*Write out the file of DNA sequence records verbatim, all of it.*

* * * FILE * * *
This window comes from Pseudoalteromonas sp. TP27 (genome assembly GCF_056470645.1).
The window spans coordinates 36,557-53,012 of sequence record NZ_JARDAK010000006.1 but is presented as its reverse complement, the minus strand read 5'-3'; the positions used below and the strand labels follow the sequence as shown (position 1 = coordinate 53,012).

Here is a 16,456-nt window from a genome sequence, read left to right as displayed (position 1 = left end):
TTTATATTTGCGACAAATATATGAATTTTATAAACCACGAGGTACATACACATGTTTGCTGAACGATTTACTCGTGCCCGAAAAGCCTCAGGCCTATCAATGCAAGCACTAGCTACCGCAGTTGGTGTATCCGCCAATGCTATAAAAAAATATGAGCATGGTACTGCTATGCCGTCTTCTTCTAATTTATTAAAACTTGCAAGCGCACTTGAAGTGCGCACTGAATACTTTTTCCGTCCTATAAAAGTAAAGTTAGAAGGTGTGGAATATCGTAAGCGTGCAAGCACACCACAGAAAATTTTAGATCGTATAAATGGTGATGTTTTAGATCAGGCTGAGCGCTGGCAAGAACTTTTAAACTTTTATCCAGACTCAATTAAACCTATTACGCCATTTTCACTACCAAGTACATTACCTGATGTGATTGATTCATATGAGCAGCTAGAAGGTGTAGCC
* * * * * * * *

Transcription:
This window comes from Pseudoalteromonas sp. TP27 (genome assembly GCF_056470645.1).
The window spans coordinates 36,557-53,012 of sequence record NZ_JARDAK010000006.1 but is presented as its reverse complement, the minus strand read 5'-3'; the positions used below and the strand labels follow the sequence as shown (position 1 = coordinate 53,012).

Here is a 16,456-nt window from a genome sequence, read left to right as displayed (position 1 = left end):
TTTATATTTGCGACAAATATATGAATTTTATAAACCACGAGGTACATACACATGTTTGCTGAACGATTTACTCGTGCCCGAAAAGCCTCAGGCCTATCAATGCAAGCACTAGCTACCGCAGTTGGTGTATCCGCCAATGCTATAAAAAAATATGAGCATGGTACTGCTATGCCGTCTTCTTCTAATTTATTAAAACTTGCAAGCGCACTTGAAGTGCGCACTGAATACTTTTTCCGTCCTATAAAAGTAAAGTTAGAAGGTGTGGAATATCGTAAGCGTGCAAGCACACCACAGAAAATTTTAGATCGTATAAATGGTGATGTTTTAGATCAGGCTGAGCGCTGGCAAGAACTTTTAAACTTTTATCCAGACTCAATTAAACCTATTACGCCATTTTCACTACCAAGTACATTACCTGATGTGATTGATTCATATGAGCAGCTAGAAGGTGTAGCC